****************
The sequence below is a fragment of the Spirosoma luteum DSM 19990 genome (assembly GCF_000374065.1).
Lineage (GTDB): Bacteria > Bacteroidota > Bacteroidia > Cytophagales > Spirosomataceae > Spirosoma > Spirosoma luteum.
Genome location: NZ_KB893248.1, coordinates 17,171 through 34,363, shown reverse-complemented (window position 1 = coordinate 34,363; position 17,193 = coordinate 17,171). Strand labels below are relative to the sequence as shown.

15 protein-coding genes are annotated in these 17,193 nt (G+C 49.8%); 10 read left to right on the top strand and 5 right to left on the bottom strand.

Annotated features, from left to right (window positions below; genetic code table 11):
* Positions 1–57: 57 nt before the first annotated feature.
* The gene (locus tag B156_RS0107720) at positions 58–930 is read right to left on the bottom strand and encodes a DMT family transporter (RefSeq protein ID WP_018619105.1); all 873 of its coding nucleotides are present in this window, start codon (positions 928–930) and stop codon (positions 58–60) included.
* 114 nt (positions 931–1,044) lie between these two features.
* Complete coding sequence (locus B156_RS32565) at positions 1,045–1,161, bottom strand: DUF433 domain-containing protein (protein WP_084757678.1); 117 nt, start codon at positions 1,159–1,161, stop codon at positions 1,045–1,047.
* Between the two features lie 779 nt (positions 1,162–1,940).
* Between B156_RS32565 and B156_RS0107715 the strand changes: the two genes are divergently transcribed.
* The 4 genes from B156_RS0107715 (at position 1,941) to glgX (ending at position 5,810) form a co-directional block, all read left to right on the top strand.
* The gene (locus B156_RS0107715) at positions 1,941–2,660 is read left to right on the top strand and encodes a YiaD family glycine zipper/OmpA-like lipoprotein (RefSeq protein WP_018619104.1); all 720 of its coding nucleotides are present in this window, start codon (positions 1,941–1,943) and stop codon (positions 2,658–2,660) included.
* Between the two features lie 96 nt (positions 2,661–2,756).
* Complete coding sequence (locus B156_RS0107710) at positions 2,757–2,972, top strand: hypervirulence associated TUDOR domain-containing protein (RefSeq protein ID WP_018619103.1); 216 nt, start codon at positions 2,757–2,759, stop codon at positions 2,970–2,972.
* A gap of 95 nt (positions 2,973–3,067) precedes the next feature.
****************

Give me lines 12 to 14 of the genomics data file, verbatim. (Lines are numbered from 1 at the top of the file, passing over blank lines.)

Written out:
* The 4 genes from B156_RS0107715 (at position 1,941) to glgX (ending at position 5,810) form a co-directional block, all read left to right on the top strand.
* The gene (locus B156_RS0107715) at positions 1,941–2,660 is read left to right on the top strand and encodes a YiaD family glycine zipper/OmpA-like lipoprotein (RefSeq protein WP_018619104.1); all 720 of its coding nucleotides are present in this window, start codon (positions 1,941–1,943) and stop codon (positions 2,658–2,660) included.
* Between the two features lie 96 nt (positions 2,661–2,756).